The pretense that humans are superior to nonhumans is entirely unsupportable. I have seen no compelling evidence that humans are particularly more "intelligent" than any other creature. I have had long and fruitful relationshis with many nonhuman animals, both domesticated and wild, and have reveled in the bouquet of radically different intelligences - different forms, not different "quantities" that they have introduced to me, each in his or her own time, in his or her own way.
I would hazard the statement that in the broad sense [Ho Chi Minh's] ideas had triumphed, since the communist victory in Vietnam was a consequence of political, diplomatic, and psychological factors more than military ones. That is a tribute to the ideas that he introduced in his life and thought.
[On Jung's theory of psychological types:] My mother, Katharine C. Briggs, introduced it into our family and made it a part of our lives. She and I waited a long time for someone to devise an instrument that would reflect not only one's preference for extraversion or introversion but one's preferred kind of perception and judgment as well. In the summer of 1942 we undertook to do it ourselves.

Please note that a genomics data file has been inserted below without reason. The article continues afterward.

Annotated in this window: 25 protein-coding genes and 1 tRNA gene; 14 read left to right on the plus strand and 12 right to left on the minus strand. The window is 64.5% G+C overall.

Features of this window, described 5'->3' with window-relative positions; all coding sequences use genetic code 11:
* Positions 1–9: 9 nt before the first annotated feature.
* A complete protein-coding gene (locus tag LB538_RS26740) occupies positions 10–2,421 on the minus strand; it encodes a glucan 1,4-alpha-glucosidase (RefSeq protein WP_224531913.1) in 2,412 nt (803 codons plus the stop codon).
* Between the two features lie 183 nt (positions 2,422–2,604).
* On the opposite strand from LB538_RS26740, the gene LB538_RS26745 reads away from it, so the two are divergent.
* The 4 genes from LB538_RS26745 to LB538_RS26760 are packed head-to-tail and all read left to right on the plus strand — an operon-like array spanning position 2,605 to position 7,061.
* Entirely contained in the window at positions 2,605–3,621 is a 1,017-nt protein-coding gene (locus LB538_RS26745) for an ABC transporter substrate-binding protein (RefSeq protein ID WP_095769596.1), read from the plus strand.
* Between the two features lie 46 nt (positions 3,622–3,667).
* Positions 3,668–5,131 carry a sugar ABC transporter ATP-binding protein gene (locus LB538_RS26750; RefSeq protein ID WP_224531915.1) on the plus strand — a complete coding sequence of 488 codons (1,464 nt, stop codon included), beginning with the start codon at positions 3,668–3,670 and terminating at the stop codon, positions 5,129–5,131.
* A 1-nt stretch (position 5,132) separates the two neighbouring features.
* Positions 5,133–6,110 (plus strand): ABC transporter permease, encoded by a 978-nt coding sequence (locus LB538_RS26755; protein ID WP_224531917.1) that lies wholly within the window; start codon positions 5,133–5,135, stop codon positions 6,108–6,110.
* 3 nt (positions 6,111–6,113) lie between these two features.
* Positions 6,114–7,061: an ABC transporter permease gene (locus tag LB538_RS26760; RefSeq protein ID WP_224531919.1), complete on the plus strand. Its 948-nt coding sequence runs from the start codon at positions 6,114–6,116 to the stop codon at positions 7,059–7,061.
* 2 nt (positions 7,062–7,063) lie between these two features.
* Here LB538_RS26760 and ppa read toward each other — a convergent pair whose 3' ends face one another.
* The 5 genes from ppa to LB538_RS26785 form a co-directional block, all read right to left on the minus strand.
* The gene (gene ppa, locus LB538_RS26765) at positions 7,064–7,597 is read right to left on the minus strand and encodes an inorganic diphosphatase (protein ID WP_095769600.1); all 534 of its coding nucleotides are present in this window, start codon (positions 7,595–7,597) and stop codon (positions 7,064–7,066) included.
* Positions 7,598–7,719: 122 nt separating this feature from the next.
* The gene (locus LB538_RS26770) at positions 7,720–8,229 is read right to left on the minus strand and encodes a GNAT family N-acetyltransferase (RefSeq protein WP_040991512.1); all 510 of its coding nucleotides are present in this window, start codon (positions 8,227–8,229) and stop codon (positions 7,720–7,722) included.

I soon found an opportunity to be introduced to a famous professor Johann Bernoulli. . . . True, he was very busy and so refused flatly to give me private lessons; but he gave me much more valuable advice to start reading more difficult mathematical books on my own and to study them as diligently as I could; if I came across some obstacle or difficulty, I was given permission to visit him freely every Sunday afternoon and he kindly explained to me everything I could not understand.
Young women. . . you are, in my opinion, disgracefully ignorant. You have never made a discovery of any sort of importance. You have never shaken an empire or led an army into battle. The plays by Shakespeare are not by you, and you have never introduced a barbarous race to the blessings of civilization. What is your excuse?